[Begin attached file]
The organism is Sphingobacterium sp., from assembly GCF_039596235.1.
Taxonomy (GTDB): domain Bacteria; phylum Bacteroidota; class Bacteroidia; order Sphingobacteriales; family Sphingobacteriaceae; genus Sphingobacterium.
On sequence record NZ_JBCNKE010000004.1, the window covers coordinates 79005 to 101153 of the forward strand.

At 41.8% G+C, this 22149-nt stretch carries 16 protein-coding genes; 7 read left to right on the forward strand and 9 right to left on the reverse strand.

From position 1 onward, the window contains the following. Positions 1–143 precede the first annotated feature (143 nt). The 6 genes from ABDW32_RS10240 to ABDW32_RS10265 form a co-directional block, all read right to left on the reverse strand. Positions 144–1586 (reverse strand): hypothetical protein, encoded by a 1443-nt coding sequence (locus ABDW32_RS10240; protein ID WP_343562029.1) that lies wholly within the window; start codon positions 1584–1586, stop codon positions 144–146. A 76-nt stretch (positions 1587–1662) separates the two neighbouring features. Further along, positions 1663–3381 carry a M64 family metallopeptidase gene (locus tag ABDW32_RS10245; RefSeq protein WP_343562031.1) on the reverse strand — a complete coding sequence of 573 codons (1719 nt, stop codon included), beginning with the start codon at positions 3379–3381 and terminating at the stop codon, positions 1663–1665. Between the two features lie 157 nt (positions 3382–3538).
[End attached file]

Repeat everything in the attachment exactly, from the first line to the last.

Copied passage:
The organism is Sphingobacterium sp., from assembly GCF_039596235.1.
Taxonomy (GTDB): domain Bacteria; phylum Bacteroidota; class Bacteroidia; order Sphingobacteriales; family Sphingobacteriaceae; genus Sphingobacterium.
On sequence record NZ_JBCNKE010000004.1, the window covers coordinates 79005 to 101153 of the forward strand.

At 41.8% G+C, this 22149-nt stretch carries 16 protein-coding genes; 7 read left to right on the forward strand and 9 right to left on the reverse strand.

From position 1 onward, the window contains the following. Positions 1–143 precede the first annotated feature (143 nt). The 6 genes from ABDW32_RS10240 to ABDW32_RS10265 form a co-directional block, all read right to left on the reverse strand. Positions 144–1586 (reverse strand): hypothetical protein, encoded by a 1443-nt coding sequence (locus ABDW32_RS10240; protein ID WP_343562029.1) that lies wholly within the window; start codon positions 1584–1586, stop codon positions 144–146. A 76-nt stretch (positions 1587–1662) separates the two neighbouring features. Further along, positions 1663–3381 carry a M64 family metallopeptidase gene (locus tag ABDW32_RS10245; RefSeq protein WP_343562031.1) on the reverse strand — a complete coding sequence of 573 codons (1719 nt, stop codon included), beginning with the start codon at positions 3379–3381 and terminating at the stop codon, positions 1663–1665. Between the two features lie 157 nt (positions 3382–3538).